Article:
This film is part of Free
Health in War
The young, old and infirm are evacuated from Blitz-hit cities in this moving testament to Britain's wartime organisational prowess.
These moving scenes were filmed while Hitler's Luftwaffe was wreaking havoc on many of Britain's towns and cities. Amid the turmoil, frail and elderly patients are transported from built-up areas to country schools and stately homes which have been requisitioned as hospitals, while name-tagged children stand in neat lines at railway stations awaiting evacuation.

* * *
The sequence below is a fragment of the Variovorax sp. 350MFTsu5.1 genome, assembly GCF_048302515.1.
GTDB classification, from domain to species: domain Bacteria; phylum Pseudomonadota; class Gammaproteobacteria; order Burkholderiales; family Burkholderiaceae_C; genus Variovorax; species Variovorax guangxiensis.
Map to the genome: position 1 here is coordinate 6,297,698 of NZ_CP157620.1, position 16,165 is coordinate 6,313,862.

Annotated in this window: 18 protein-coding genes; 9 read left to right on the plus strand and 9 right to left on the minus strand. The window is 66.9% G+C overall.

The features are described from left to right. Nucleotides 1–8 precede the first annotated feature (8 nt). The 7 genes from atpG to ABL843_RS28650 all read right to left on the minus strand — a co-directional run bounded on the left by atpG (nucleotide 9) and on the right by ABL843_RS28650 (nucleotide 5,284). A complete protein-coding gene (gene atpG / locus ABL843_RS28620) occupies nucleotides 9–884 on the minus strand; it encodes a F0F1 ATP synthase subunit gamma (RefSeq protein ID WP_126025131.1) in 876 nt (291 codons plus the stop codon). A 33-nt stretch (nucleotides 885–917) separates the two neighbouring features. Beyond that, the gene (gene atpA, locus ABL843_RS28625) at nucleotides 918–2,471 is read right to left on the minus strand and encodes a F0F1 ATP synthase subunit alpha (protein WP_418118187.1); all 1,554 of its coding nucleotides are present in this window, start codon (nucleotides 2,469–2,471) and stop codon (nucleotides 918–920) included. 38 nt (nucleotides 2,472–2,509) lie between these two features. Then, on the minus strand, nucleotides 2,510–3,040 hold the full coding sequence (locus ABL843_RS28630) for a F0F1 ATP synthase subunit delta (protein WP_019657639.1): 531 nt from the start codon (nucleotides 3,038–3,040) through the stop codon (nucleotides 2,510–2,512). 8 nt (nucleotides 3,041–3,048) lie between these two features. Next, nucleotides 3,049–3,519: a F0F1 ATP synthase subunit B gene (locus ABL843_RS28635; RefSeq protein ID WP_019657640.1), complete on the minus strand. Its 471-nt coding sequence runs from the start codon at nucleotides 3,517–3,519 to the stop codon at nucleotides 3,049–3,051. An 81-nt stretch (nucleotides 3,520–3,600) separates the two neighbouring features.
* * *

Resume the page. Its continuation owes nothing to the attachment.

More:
The film was intended to boost public morale on the home front and is certainly testament to Britain's organisational prowess in a time of crisis. The NHS would not be established until 1946, shortly after the war ended. Director Pat Jackson cut his teeth working as production assistant on British documentary movement classics such as Night Mail (1936), and went on to direct a spate of documentaries before his acclaimed debut feature Western Approaches (1944).